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Our Opinion: Protect charter school students' civil liberties

Posted on August 12, 2021

OpinionEditorials

Dave DiFilippo cartoon

Families’ fight against a discriminatory dress code will continue, but a court ruling in the case could have earth-shattering implications for students in North Carolina’s public charter schools.

A divided three-judge panel of the 4th Circuit U.S. Court of Appeals ruled Monday that Charter Day School in Leland may have violated Title IX when it forbade girls from wearing pants, but because the school doesn’t qualify as a state actor, the policy doesn’t violate the 14th Amendment’s equal protection clause.

The case, Peletier v. Charter Day School, involves three student families’ ongoing lawsuit against Charter Day and Roger Bacon Academy, a company contracted to operate the school. RBA administrators imposed a dress code that requires girls to wear skirts, jumpers or skorts instead of pants or shorts.

Judges Marvin Quattlebaum and Allison Jones Rushing sent the case back to U.S. District Court to consider the plaintiffs’ Title IX claim. For the national press and many legal observers, the question of whether Title IX precludes dress codes that treat girls differently from boys is the main takeaway. For us, the primary issue is whether charter school students will be unceremoniously stripped of all constitutional rights.

In the published 4th Circuit opinion, Quattlebaum determined the state action doctrine doesn’t apply to charter school dress codes. He described charters as “nominally public schools” under state statutes.

“Although charter schools must adopt policies governing student conduct and discipline, the state does not supervise the content of those policies,” Quattlebaum wrote. “Relevant here, there is no state law or charter provision requiring the imposition of a dress code.”

Defendants must be deemed state actors in order for civil rights claims to prevail. Government institutions can be held liable, but the Constitution doesn’t apply to private organizations.

Quattlebaum sought to confine Monday’s ruling to the issue at hand, writing that the court’s “decision today does not address whether a charter school can ever be a state actor. We only decide today that CDS’s skirt requirement is not ‘fairly attributable’ to the state...”

That disclaimer provides little reassurance. Having already decided North Carolina’s charter schools are exempt from the 14th Amendment, the 4th Circuit isn’t likely to contradict itself by determining the publicly funded, privately managed schools are simultaneously bound by every other constitutional obligation.

If charter students don’t have 14th Amendment rights at school, how much longer can they expect to enjoy the same First Amendment rights as their traditional public school counterparts?

The First Amendment encompasses much more than the freedom to engage in symbolic speech and political protest in school, which the Supreme Court affirmed in the landmark Tinker v. Des Moines case. It also includes religious liberty. Without the free exercise clause, students could be forbidden from praying, reading the Bible or forming faith-based clubs. Without the establishment clause, schools could favor one faith over others and coerce students to participate in rituals that violate their beliefs.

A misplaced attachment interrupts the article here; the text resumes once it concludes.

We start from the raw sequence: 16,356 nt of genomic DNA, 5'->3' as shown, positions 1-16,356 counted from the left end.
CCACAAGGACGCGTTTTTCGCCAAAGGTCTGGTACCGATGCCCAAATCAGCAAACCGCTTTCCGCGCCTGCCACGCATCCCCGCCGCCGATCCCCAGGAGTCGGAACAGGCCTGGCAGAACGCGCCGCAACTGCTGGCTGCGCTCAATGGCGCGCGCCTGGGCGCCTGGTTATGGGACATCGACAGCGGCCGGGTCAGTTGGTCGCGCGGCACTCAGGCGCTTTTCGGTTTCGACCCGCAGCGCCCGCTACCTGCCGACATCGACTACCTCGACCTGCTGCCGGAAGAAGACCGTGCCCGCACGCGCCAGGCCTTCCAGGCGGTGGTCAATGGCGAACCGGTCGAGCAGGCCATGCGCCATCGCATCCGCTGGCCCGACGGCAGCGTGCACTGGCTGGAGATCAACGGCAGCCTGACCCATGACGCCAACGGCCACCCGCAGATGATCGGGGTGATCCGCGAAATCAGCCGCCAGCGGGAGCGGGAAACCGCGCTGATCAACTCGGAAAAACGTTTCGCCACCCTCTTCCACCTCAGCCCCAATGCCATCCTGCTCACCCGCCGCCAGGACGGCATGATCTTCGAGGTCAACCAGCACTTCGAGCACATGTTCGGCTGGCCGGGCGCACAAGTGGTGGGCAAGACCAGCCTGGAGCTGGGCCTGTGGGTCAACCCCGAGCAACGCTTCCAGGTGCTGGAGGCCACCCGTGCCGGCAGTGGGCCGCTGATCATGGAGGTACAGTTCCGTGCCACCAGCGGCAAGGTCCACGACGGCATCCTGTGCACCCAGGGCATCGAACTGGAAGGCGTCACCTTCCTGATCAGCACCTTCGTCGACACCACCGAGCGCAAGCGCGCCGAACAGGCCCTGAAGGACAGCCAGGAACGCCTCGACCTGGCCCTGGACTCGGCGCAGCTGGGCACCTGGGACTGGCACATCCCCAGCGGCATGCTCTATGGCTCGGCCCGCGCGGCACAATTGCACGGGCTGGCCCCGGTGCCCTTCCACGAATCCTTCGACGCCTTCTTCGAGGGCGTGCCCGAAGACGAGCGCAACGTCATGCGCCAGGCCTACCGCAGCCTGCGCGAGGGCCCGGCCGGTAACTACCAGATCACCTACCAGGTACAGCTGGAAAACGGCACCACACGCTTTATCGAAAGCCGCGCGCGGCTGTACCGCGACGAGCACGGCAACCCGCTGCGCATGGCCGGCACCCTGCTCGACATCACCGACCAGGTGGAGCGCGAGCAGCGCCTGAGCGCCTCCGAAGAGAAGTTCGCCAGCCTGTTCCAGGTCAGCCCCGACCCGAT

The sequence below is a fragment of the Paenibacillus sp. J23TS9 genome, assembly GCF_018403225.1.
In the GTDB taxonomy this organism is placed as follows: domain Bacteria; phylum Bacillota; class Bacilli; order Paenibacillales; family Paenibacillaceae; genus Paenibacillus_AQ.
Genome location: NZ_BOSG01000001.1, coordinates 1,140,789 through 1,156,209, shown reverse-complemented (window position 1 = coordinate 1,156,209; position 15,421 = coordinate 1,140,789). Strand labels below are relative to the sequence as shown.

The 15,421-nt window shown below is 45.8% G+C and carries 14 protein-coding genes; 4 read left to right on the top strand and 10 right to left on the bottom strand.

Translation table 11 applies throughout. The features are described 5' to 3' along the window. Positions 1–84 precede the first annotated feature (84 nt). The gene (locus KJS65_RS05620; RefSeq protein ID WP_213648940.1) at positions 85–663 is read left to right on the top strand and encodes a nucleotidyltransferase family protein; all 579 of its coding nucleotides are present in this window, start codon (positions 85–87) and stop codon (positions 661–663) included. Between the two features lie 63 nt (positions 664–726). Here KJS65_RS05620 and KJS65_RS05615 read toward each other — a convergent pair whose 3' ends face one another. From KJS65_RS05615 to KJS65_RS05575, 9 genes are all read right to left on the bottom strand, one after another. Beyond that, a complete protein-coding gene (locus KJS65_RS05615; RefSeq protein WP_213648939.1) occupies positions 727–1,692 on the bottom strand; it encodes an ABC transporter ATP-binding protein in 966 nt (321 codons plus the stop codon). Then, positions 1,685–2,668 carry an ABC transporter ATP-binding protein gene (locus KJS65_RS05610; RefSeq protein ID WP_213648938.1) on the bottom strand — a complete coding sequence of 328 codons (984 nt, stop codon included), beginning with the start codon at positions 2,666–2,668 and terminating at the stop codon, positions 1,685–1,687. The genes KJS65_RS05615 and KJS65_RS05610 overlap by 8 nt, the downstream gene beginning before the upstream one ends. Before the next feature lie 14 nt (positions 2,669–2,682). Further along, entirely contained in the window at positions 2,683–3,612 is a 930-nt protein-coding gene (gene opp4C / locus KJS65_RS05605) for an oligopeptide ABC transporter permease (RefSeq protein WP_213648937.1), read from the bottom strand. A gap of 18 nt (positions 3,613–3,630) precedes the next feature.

Future court decisions consistent with the Peletier ruling could all but eradicate the distinction between charter and private schools in North Carolina. That should alarm students, parents, educators and lawmakers.

In a powerful, persuasive dissent, Judge Barbara Milano Keenan argued that Charter Day qualifies as a state actor, stressing that CDS is “a public school created under North Carolina law and funded almost entirely by governmental sources.” She even italicized the word “public” for emphasis.

“The majority’s circumvention of the statutory text is puzzling because North Carolina law unambiguously defines its charter schools as public schools established under the state’s authority and responsibility to provide its citizens a free public education,” Keenan wrote.

While traditional public schools can enforce dress codes and even require uniforms, they cannot make rules that discriminate against female students. Public charter schools should be no different. Parents who believe skirts ought to be mandatory are free to select private schools with such policies. There’s no reason to make taxpayers foot the bill.

Charter schools are intended to serve as laboratories of innovation and can experiment with educational models that aren’t approved for widespread adoption in public school districts. They are schools of choice, with parents opting their children in rather than students being assigned to a campus based on where they live. But families who choose a charter school for its academic rigor or specialized curriculum don’t consent to the premise that their kids’ rights are diminished.

If North Carolina’s largely hands-off approach to charter school oversight justifies the majority’s ruling, then it falls to the General Assembly to tighten the reins, ensuring charters qualify as state actors duty-bound to uphold the Constitution. 

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